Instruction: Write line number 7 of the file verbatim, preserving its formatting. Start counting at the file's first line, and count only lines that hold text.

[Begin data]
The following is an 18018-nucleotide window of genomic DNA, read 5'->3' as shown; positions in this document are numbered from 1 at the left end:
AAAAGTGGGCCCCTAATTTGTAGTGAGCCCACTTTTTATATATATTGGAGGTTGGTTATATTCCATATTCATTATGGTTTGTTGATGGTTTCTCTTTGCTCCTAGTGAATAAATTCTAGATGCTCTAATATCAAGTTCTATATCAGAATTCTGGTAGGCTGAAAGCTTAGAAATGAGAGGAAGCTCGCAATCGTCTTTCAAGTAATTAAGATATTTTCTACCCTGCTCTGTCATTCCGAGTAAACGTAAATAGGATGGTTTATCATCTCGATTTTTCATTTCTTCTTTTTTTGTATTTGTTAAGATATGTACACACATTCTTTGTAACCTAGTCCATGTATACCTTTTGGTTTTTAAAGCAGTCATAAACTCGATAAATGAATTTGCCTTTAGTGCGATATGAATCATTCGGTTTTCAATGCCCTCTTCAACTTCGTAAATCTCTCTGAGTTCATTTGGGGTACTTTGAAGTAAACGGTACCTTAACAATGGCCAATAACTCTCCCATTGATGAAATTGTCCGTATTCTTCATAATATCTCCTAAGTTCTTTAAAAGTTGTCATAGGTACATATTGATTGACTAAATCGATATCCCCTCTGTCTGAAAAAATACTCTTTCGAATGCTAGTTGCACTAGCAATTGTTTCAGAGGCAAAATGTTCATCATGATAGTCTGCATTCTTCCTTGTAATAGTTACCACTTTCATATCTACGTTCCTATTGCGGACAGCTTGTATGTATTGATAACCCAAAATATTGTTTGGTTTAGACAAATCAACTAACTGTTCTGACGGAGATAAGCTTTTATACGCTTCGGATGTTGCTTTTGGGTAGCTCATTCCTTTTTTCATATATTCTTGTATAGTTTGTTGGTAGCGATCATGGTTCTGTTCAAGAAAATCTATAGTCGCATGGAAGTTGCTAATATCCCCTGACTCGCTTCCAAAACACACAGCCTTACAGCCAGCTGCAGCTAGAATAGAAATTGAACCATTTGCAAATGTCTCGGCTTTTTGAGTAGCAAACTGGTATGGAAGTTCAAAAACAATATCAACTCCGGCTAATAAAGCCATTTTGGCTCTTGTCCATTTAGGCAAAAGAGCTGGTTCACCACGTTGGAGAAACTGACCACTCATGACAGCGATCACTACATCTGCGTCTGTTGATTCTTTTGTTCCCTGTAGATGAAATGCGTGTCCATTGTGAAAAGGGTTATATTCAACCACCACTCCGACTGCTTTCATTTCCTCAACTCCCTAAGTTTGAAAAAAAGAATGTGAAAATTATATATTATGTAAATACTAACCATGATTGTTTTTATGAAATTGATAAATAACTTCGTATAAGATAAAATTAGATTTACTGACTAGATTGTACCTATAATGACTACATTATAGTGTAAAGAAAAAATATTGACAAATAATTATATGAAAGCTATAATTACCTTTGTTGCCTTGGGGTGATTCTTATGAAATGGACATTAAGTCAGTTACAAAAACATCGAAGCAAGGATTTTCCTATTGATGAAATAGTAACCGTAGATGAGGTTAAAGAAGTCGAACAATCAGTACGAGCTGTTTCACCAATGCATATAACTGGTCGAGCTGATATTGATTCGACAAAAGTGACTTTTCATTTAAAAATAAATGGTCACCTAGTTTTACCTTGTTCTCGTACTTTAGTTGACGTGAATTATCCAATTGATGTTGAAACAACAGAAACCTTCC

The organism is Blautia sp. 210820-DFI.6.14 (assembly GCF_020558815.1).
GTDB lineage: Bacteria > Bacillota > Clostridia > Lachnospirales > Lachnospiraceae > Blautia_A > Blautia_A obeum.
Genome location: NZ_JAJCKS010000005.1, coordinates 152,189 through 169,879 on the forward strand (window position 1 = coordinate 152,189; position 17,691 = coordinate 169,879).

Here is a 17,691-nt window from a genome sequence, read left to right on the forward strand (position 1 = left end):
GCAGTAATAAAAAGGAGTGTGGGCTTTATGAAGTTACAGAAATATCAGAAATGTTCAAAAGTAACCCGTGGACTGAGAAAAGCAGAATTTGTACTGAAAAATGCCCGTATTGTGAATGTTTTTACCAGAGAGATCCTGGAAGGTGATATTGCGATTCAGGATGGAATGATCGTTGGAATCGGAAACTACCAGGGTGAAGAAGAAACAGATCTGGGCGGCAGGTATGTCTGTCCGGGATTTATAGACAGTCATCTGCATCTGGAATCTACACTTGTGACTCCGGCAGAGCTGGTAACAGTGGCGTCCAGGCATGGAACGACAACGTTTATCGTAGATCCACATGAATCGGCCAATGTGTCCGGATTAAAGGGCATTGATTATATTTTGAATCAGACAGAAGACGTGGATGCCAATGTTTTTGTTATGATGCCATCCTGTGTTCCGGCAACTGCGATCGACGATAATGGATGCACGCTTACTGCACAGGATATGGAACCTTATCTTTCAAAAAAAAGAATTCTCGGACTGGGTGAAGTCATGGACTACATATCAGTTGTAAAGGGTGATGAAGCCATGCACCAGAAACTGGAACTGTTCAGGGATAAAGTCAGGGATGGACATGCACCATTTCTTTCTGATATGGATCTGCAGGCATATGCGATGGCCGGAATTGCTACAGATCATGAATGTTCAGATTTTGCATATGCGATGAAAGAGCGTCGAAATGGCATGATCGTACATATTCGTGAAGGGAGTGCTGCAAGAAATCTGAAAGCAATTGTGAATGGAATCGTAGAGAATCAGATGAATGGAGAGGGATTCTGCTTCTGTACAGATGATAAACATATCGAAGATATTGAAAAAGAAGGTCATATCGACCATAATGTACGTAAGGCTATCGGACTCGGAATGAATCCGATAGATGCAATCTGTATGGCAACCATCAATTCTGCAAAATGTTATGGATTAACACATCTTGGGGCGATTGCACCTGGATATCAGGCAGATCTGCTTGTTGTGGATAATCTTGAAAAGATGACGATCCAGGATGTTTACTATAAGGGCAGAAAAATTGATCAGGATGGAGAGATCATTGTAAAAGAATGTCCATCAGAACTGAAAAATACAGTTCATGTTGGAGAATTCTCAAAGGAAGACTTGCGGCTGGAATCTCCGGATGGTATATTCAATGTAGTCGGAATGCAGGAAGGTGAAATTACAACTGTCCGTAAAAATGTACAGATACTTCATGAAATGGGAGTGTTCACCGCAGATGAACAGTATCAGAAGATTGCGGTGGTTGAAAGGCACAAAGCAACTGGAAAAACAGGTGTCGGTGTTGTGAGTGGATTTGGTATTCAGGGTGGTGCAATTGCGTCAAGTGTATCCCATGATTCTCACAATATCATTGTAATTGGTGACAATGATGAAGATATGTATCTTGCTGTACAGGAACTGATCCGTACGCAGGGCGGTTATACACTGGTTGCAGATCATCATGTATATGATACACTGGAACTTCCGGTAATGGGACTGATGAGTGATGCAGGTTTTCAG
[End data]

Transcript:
GCAGTAATAAAAAGGAGTGTGGGCTTTATGAAGTTACAGAAATATCAGAAATGTTCAAAAGTAACCCGTGGACTGAGAAAAGCAGAATTTGTACTGAAAAATGCCCGTATTGTGAATGTTTTTACCAGAGAGATCCTGGAAGGTGATATTGCGATTCAGGATGGAATGATCGTTGGAATCGGAAACTACCAGGGTGAAGAAGAAACAGATCTGGGCGGCAGGTATGTCTGTCCGGGATTTATAGACAGTCATCTGCATCTGGAATCTACACTTGTGACTCCGGCAGAGCTGGTAACAGTGGCGTCCAGGCATGGAACGACAACGTTTATCGTAGATCCACATGAATCGGCCAATGTGTCCGGATTAAAGGGCATTGATTATATTTTGAATCAGACAGAAGACGTGGATGCCAATGTTTTTGTTATGATGCCATCCTGTGTTCCGGCAACTGCGATCGACGATAATGGATGCACGCTTACTGCACAGGATATGGAACCTTATCTTTCAAAAAAAAGAATTCTCGGACTGGGTGAAGTCATGGACTACATATCAGTTGTAAAGGGTGATGAAGCCATGCACCAGAAACTGGAACTGTTCAGGGATAAAGTCAGGGATGGACATGCACCATTTCTTTCTGATATGGATCTGCAGGCATATGCGATGGCCGGAATTGCTACAGATCATGAATGTTCAGATTTTGCATATGCGATGAAAGAGCGTCGAAATGGCATGATCGTACATATTCGTGAAGGGAGTGCTGCAAGAAATCTGAAAGCAATTGTGAATGGAATCGTAGAGAATCAGATGAATGGAGAGGGATTCTGCTTCTGTACAGATGATAAACATATCGAAGATATTGAAAAAGAAGGTCATATCGACCATAATGTACGTAAGGCTATCGGACTCGGAATGAATCCGATAGATGCAATCTGTATGGCAACCATCAATTCTGCAAAATGTTATGGATTAACACATCTTGGGGCGATTGCACCTGGATATCAGGCAGATCTGCTTGTTGTGGATAATCTTGAAAAGATGACGATCCAGGATGTTTACTATAAGGGCAGAAAAATTGATCAGGATGGAGAGATCATTGTAAAAGAATGTCCATCAGAACTGAAAAATACAGTTCATGTTGGAGAATTCTCAAAGGAAGACTTGCGGCTGGAATCTCCGGATGGTATATTCAATGTAGTCGGAATGCAGGAAGGTGAAATTACAACTGTCCGTAAAAATGTACAGATACTTCATGAAATGGGAGTGTTCACCGCAGATGAACAGTATCAGAAGATTGCGGTGGTTGAAAGGCACAAAGCAACTGGAAAAACAGGTGTCGGTGTTGTGAGTGGATTTGGTATTCAGGGTGGTGCAATTGCGTCAAGTGTATCCCATGATTCTCACAATATCATTGTAATTGGTGACAATGATGAAGATATGTATCTTGCTGTACAGGAACTGATCCGTACGCAGGGCGGTTATACACTGGTTGCAGATCATCATGTATATGATACACTGGAACTTCCGGTAATGGGACTGATGAGTGATGCAGGTTTTCAG